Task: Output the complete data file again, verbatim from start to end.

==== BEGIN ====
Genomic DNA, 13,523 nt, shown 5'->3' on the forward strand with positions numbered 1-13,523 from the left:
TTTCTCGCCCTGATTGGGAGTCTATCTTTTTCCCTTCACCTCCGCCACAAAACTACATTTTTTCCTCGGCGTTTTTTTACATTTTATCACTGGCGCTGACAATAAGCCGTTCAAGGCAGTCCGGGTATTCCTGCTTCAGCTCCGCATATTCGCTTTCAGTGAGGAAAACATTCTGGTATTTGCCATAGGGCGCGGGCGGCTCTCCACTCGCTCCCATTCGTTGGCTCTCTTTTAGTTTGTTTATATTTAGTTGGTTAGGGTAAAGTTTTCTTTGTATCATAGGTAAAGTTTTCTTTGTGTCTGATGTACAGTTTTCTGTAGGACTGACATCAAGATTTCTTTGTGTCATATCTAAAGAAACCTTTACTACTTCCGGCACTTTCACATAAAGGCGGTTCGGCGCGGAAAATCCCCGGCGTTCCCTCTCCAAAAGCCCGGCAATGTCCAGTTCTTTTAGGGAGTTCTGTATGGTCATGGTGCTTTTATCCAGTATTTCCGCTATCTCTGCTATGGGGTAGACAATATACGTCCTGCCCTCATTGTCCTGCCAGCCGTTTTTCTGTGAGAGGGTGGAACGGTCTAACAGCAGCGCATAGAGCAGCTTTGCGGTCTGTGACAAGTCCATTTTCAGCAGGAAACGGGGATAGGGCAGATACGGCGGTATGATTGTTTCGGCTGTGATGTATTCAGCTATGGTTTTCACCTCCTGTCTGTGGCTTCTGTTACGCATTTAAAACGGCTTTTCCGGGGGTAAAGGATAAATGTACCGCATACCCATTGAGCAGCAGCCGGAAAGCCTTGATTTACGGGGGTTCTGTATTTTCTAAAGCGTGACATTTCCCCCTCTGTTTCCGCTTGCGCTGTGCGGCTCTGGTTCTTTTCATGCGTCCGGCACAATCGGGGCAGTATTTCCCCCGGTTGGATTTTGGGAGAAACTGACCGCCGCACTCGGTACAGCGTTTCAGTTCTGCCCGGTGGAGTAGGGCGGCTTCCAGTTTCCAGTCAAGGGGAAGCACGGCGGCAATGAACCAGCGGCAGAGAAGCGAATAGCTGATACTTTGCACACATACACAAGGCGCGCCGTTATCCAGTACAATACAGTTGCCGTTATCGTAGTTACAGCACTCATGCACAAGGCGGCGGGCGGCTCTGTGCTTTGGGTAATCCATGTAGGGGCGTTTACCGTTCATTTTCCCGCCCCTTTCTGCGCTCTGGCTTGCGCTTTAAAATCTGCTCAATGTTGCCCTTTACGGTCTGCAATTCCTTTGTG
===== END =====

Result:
Genomic DNA, 13,523 nt, shown 5'->3' on the forward strand with positions numbered 1-13,523 from the left:
TTTCTCGCCCTGATTGGGAGTCTATCTTTTTCCCTTCACCTCCGCCACAAAACTACATTTTTTCCTCGGCGTTTTTTTACATTTTATCACTGGCGCTGACAATAAGCCGTTCAAGGCAGTCCGGGTATTCCTGCTTCAGCTCCGCATATTCGCTTTCAGTGAGGAAAACATTCTGGTATTTGCCATAGGGCGCGGGCGGCTCTCCACTCGCTCCCATTCGTTGGCTCTCTTTTAGTTTGTTTATATTTAGTTGGTTAGGGTAAAGTTTTCTTTGTATCATAGGTAAAGTTTTCTTTGTGTCTGATGTACAGTTTTCTGTAGGACTGACATCAAGATTTCTTTGTGTCATATCTAAAGAAACCTTTACTACTTCCGGCACTTTCACATAAAGGCGGTTCGGCGCGGAAAATCCCCGGCGTTCCCTCTCCAAAAGCCCGGCAATGTCCAGTTCTTTTAGGGAGTTCTGTATGGTCATGGTGCTTTTATCCAGTATTTCCGCTATCTCTGCTATGGGGTAGACAATATACGTCCTGCCCTCATTGTCCTGCCAGCCGTTTTTCTGTGAGAGGGTGGAACGGTCTAACAGCAGCGCATAGAGCAGCTTTGCGGTCTGTGACAAGTCCATTTTCAGCAGGAAACGGGGATAGGGCAGATACGGCGGTATGATTGTTTCGGCTGTGATGTATTCAGCTATGGTTTTCACCTCCTGTCTGTGGCTTCTGTTACGCATTTAAAACGGCTTTTCCGGGGGTAAAGGATAAATGTACCGCATACCCATTGAGCAGCAGCCGGAAAGCCTTGATTTACGGGGGTTCTGTATTTTCTAAAGCGTGACATTTCCCCCTCTGTTTCCGCTTGCGCTGTGCGGCTCTGGTTCTTTTCATGCGTCCGGCACAATCGGGGCAGTATTTCCCCCGGTTGGATTTTGGGAGAAACTGACCGCCGCACTCGGTACAGCGTTTCAGTTCTGCCCGGTGGAGTAGGGCGGCTTCCAGTTTCCAGTCAAGGGGAAGCACGGCGGCAATGAACCAGCGGCAGAGAAGCGAATAGCTGATACTTTGCACACATACACAAGGCGCGCCGTTATCCAGTACAATACAGTTGCCGTTATCGTAGTTACAGCACTCATGCACAAGGCGGCGGGCGGCTCTGTGCTTTGGGTAATCCATGTAGGGGCGTTTACCGTTCATTTTCCCGCCCCTTTCTGCGCTCTGGCTTGCGCTTTAAAATCTGCTCAATGTTGCCCTTTACGGTCTGCAATTCCTTTGTG